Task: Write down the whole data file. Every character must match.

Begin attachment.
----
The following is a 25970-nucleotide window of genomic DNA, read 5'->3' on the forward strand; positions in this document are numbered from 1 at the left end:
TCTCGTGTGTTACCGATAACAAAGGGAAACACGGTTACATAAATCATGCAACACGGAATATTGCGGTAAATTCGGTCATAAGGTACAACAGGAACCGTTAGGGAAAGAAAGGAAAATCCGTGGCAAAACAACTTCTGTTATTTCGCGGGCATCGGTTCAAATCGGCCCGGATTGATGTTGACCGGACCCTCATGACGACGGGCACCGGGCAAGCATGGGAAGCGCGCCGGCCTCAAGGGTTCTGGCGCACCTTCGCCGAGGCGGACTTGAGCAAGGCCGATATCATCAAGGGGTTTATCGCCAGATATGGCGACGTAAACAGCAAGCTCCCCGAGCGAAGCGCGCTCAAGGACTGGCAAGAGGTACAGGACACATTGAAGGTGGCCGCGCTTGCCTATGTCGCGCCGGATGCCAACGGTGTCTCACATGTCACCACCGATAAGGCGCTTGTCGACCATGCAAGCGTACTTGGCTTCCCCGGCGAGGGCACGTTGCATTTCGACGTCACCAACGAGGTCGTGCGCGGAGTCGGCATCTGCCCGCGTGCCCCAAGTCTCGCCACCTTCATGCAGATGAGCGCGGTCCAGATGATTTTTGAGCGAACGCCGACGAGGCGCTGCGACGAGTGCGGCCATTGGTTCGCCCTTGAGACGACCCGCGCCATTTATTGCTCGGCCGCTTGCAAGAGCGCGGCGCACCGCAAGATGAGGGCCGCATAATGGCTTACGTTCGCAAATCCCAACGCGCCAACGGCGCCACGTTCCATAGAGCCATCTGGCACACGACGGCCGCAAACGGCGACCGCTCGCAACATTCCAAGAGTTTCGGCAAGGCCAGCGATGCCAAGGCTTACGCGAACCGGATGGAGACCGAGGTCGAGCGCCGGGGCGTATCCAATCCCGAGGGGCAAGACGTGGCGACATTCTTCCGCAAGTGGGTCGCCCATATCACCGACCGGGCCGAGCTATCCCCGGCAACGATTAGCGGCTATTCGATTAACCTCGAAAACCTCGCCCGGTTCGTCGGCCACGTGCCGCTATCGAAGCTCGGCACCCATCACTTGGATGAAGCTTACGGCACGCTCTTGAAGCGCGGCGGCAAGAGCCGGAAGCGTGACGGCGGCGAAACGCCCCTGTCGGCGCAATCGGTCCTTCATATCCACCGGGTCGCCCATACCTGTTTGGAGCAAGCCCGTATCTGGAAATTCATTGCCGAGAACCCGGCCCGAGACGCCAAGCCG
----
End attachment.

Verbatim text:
The following is a 25970-nucleotide window of genomic DNA, read 5'->3' on the forward strand; positions in this document are numbered from 1 at the left end:
TCTCGTGTGTTACCGATAACAAAGGGAAACACGGTTACATAAATCATGCAACACGGAATATTGCGGTAAATTCGGTCATAAGGTACAACAGGAACCGTTAGGGAAAGAAAGGAAAATCCGTGGCAAAACAACTTCTGTTATTTCGCGGGCATCGGTTCAAATCGGCCCGGATTGATGTTGACCGGACCCTCATGACGACGGGCACCGGGCAAGCATGGGAAGCGCGCCGGCCTCAAGGGTTCTGGCGCACCTTCGCCGAGGCGGACTTGAGCAAGGCCGATATCATCAAGGGGTTTATCGCCAGATATGGCGACGTAAACAGCAAGCTCCCCGAGCGAAGCGCGCTCAAGGACTGGCAAGAGGTACAGGACACATTGAAGGTGGCCGCGCTTGCCTATGTCGCGCCGGATGCCAACGGTGTCTCACATGTCACCACCGATAAGGCGCTTGTCGACCATGCAAGCGTACTTGGCTTCCCCGGCGAGGGCACGTTGCATTTCGACGTCACCAACGAGGTCGTGCGCGGAGTCGGCATCTGCCCGCGTGCCCCAAGTCTCGCCACCTTCATGCAGATGAGCGCGGTCCAGATGATTTTTGAGCGAACGCCGACGAGGCGCTGCGACGAGTGCGGCCATTGGTTCGCCCTTGAGACGACCCGCGCCATTTATTGCTCGGCCGCTTGCAAGAGCGCGGCGCACCGCAAGATGAGGGCCGCATAATGGCTTACGTTCGCAAATCCCAACGCGCCAACGGCGCCACGTTCCATAGAGCCATCTGGCACACGACGGCCGCAAACGGCGACCGCTCGCAACATTCCAAGAGTTTCGGCAAGGCCAGCGATGCCAAGGCTTACGCGAACCGGATGGAGACCGAGGTCGAGCGCCGGGGCGTATCCAATCCCGAGGGGCAAGACGTGGCGACATTCTTCCGCAAGTGGGTCGCCCATATCACCGACCGGGCCGAGCTATCCCCGGCAACGATTAGCGGCTATTCGATTAACCTCGAAAACCTCGCCCGGTTCGTCGGCCACGTGCCGCTATCGAAGCTCGGCACCCATCACTTGGATGAAGCTTACGGCACGCTCTTGAAGCGCGGCGGCAAGAGCCGGAAGCGTGACGGCGGCGAAACGCCCCTGTCGGCGCAATCGGTCCTTCATATCCACCGGGTCGCCCATACCTGTTTGGAGCAAGCCCGTATCTGGAAATTCATTGCCGAGAACCCGGCCCGAGACGCCAAGCCG